I connected the wiTech2 and retrieved low battery voltage codes from almost every module. This was no surprise given how many times the battery went dead and had been jump started. My train of thought at this point was: do we have multiple modules staying awake and causing half of our parasitic draw?

To test my theory, I left the wiTech2 connected, powered down the vehicle and observed the topology screen to see if modules went to sleep. I waited over 30 minutes and Fig. 4 below is what I observed. The modules that are red went to sleep. The modules that are blue or yellow are still awake. If we do a count, 21 modules are still awake and 9 modules went to sleep. The 21 modules that are still awake could account for our parasitic draw couldn’t they?

Fig. 4: Chrysler Topology. (Enlarge and open in new window)


My point is, with a dual battery system, our approach may need to be different. If you look closely at the wiring diagram in figure Fig. 2 (below) you will see, in the rest position, both batteries are wired in parallel.

In this case I chose to leave my current probe connected and disconnect the power feed at Point D to eliminate almost the entire vehicle. I still observed a 400 mA reading. For reference, the starter and generator circuit were also eliminated from the equation. If we look closely at the diagram given what I have disconnected, is there anything left besides the two batteries wired in parallel? Also, should there be a 400 mA draw between the two?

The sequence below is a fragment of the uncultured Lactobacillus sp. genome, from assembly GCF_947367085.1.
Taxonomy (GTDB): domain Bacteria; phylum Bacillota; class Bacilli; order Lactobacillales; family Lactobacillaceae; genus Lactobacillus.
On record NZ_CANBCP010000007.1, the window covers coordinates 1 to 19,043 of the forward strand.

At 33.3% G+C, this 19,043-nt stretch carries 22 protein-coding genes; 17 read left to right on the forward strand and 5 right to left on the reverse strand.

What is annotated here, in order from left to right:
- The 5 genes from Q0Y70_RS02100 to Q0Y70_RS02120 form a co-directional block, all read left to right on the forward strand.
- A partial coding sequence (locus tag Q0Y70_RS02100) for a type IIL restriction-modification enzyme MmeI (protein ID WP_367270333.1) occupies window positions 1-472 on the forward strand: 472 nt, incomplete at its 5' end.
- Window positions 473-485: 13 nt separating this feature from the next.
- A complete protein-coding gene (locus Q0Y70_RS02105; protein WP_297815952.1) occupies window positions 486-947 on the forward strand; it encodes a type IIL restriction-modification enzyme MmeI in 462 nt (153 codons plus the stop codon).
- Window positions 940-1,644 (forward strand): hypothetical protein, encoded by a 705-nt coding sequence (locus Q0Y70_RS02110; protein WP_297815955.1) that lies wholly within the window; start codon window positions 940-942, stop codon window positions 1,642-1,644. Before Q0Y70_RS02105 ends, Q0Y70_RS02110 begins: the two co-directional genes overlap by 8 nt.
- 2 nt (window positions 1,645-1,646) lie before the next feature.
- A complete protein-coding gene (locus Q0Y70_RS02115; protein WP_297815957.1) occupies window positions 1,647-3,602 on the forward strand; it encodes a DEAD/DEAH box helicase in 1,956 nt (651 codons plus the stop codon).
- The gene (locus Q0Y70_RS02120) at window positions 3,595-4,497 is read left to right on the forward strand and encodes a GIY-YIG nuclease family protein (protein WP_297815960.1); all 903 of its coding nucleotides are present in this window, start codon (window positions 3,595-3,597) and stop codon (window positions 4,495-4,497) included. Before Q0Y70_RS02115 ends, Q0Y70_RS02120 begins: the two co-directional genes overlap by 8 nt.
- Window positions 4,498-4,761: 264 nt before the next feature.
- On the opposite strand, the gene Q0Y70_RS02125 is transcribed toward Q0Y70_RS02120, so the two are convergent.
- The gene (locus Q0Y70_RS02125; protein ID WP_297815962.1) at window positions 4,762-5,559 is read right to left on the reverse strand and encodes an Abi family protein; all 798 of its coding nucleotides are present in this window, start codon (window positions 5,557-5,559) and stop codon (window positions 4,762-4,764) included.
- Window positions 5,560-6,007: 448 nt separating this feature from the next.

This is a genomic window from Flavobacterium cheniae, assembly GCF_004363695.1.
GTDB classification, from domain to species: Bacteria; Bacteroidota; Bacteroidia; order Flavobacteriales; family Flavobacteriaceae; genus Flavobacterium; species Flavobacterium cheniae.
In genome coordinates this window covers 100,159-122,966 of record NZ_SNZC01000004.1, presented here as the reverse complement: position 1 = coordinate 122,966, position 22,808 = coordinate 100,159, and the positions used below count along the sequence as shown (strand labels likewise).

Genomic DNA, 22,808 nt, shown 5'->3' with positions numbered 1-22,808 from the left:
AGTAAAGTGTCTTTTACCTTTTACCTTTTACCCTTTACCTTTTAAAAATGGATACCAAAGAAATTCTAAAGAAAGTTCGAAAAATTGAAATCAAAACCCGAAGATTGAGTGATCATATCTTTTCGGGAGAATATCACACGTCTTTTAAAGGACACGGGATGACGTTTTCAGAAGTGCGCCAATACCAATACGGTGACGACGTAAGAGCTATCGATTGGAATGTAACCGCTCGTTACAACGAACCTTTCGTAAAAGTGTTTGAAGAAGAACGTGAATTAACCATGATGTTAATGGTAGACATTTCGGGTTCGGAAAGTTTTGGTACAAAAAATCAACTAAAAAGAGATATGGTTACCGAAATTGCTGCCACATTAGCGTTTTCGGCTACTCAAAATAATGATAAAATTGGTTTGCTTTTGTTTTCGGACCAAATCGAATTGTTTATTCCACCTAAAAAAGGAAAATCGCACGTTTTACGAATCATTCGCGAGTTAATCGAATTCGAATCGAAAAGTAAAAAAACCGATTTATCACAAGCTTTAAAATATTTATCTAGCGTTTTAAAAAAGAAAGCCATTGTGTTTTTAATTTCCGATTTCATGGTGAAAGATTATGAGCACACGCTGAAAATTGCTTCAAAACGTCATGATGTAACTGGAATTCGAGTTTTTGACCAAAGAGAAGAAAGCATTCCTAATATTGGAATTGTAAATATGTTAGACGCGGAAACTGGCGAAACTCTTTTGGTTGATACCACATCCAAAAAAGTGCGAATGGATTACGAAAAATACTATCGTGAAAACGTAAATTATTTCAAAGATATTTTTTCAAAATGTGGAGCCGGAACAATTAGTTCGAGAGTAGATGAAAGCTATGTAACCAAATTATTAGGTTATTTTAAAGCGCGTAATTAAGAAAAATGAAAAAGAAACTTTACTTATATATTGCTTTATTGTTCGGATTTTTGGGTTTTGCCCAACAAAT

The shop told me that they tested the battery, but if there was a second battery wired in could that effect our results? Time to go back to basics and do some addition research.

First, on a multiple battery system, batteries need to be disconnected to test them. In this case the shop neglected isolate the batteries and never even tested the second battery. The Aux. Battery on this vehicle was bad. Additional research explained how the system works. During cranking the power control relay (Fig. 2) opens to allow the starter motor to use the main battery while the Aux. Battery supplies power to everything else on the vehicle. In this case, OCV of the Aux. Battery way 6.2 volts when isolated. Do modules like that voltage?

Second, if two batteries are wired in parallel and one of the batteries has failed, will the good battery try to charge the bad battery even in a state of rest? Yes!

What was happening on this vehicle? The bad battery was draining the good battery hence the measured 400 mA draw at Point B of Fig. 2 with disconnection at Point D. That accounted for half of our draw. The second half of the 800 mA draw was due to modules staying awake as shown in Fig. 4. Why were they staying awake?

Research into system operation revealed that during cranking the power control relay opens. At this point, the main battery powers the starter motor to crank the engine over. The Aux. Battery is isolated and is responsible for powering all of the modules on the vehicle. If the Aux. Battery has too low of a voltage modules get confused and, in this case, stayed awake causing the second 400 mA draw measured at Point C of Fig. 2.

The total is the 800 mA draw that is draining the battery. The failed Aux. Battery was the cause of both draws. Replacement of the battery, the shop opted to replace both, resolved the issue. My point is: be aware of how multiple batteries behave when wired together, isolate them for testing purposes and do not be surprised when low battery voltage causes unusual electronic module behavior.